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Anti-corruption in the renewable energy sector

The renewable energy sector is a rapidly growing market that is crucial to increasing access to energy and supporting climate change mitigation. Like the extractives sector, the renewables industry requires substantial capital investments, which can come with substantial risks of corruption. Similarly, government subsidies and the issuance of renewable energy certificates attract rent-seeking behaviour. A number of examples illustrate that corruption in green energy markets is a transnational problem. Investors and renewable energy firms based in the Global North may become involved in corrupt practices in renewable energy projects in developing countries. Ultimately, the literature indicates that the manner in which corruption manifests itself in the energy sector in developing countries is as much a function of local political economies as it is about the idiosyncrasies of the green energy sector or the way in which investments are structured.

15 October 2020
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Main points

  • The development of renewable energy markets poses a set of unique corruption challenges, especially in the African context. Experiences from the extractives sector have led some in the industry to warn of a potential “green curse”.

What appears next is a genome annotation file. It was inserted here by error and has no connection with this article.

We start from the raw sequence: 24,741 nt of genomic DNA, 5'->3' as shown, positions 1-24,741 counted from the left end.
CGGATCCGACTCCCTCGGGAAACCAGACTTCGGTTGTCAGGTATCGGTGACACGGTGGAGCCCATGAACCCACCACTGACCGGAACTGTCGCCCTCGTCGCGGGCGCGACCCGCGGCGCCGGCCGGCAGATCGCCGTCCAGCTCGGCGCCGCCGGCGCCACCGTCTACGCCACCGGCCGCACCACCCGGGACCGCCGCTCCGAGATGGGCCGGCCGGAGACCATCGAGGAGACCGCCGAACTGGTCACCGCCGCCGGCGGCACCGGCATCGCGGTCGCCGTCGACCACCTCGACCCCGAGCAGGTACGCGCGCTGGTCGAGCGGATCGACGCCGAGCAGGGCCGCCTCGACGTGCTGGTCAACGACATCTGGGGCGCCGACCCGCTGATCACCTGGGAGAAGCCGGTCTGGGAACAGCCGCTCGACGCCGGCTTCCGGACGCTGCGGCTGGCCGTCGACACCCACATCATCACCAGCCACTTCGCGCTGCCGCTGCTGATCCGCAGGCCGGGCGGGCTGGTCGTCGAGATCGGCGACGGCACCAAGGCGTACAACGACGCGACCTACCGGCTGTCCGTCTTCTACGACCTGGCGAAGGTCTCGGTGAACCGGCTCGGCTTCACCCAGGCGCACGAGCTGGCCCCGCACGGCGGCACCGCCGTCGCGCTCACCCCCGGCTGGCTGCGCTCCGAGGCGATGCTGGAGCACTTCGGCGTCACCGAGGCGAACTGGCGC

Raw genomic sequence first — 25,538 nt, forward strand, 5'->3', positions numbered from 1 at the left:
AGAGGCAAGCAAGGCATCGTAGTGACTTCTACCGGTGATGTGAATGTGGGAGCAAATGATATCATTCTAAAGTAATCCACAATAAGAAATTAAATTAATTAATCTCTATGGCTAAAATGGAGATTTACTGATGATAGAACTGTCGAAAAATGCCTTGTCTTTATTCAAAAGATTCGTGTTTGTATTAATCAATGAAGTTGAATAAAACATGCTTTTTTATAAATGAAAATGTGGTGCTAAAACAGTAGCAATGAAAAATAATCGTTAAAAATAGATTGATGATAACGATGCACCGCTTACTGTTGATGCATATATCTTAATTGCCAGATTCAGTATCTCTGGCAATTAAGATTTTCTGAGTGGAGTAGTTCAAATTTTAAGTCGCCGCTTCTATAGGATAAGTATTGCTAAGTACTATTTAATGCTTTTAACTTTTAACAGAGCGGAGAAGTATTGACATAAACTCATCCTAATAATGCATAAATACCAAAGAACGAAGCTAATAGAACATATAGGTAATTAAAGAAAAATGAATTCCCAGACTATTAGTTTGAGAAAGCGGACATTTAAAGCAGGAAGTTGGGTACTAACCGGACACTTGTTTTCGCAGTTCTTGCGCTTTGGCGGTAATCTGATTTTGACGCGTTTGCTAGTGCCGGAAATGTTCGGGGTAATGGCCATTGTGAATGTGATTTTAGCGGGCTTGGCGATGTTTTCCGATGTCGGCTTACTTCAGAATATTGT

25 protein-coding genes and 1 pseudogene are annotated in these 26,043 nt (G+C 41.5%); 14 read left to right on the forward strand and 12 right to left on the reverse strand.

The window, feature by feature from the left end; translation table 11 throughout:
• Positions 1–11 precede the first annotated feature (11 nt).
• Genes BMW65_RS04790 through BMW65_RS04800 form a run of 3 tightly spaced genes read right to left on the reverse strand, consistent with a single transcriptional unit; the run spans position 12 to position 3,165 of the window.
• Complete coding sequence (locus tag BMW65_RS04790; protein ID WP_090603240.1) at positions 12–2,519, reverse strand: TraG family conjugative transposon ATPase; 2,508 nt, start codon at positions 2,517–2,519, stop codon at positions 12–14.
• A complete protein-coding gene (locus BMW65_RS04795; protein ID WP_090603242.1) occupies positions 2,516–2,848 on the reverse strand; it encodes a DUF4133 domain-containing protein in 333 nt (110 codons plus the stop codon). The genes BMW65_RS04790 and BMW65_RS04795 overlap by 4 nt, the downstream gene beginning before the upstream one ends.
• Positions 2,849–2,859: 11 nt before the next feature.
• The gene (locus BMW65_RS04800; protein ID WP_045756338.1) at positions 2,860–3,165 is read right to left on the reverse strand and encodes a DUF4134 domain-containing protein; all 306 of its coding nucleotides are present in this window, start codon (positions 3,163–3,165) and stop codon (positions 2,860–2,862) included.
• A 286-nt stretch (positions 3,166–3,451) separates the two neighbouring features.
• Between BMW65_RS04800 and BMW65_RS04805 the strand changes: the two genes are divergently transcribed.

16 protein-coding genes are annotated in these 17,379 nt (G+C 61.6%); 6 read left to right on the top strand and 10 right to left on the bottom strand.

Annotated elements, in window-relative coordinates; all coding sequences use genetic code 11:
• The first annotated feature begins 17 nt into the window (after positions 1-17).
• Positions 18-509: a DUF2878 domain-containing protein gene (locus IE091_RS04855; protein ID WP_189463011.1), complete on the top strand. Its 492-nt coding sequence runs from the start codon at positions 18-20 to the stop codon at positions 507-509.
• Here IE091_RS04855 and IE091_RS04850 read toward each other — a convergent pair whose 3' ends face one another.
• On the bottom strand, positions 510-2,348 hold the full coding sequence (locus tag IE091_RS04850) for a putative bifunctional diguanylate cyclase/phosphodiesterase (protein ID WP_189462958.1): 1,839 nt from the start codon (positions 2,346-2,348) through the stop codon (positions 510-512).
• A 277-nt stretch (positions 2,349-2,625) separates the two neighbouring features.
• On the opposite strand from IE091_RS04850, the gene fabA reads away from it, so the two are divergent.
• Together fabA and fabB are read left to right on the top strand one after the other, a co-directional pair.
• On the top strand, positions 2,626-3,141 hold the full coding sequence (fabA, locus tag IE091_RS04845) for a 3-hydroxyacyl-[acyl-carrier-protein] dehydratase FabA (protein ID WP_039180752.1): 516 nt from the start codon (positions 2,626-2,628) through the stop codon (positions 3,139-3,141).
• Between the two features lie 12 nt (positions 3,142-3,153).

• Stakeholders in renewable energy value chains include not only manufacturers, suppliers and users but also government agencies, financial institutions and private technology companies, as well as informal local networks.
  • Potential forms of corruption include bribery, theft, collusion and bid-rigging.
  • Anti-corruption strategies designed for the sector should be cognisant that local contextual realities are as important as the industry-specific idiosyncrasies of the green energy sector.

Cite this publication


Rahman, K.; (2020) Anti-corruption in the renewable energy sector. Bergen: U4 Anti-Corruption Resource Centre, Chr. Michelsen Institute (U4 Helpdesk Answer 2020:21)

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About the author

Kaunain received her Master's in Corruption and Governance from The Centre for the Study of Corruption at the University of Sussex in the UK where her focus area of research was corruption in international business. She works as Research Coordinator at Transparency International (TI), and her main responsibilities lie with the Anti-Corruption Helpdesk.

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All views in this text are the author(s)’, and may differ from the U4 partner agencies’ policies.

This work is licenced under a Creative Commons Attribution-NonCommercial-NoDerivatives 4.0 International licence (CC BY-NC-ND 4.0)

Keywords


energy sector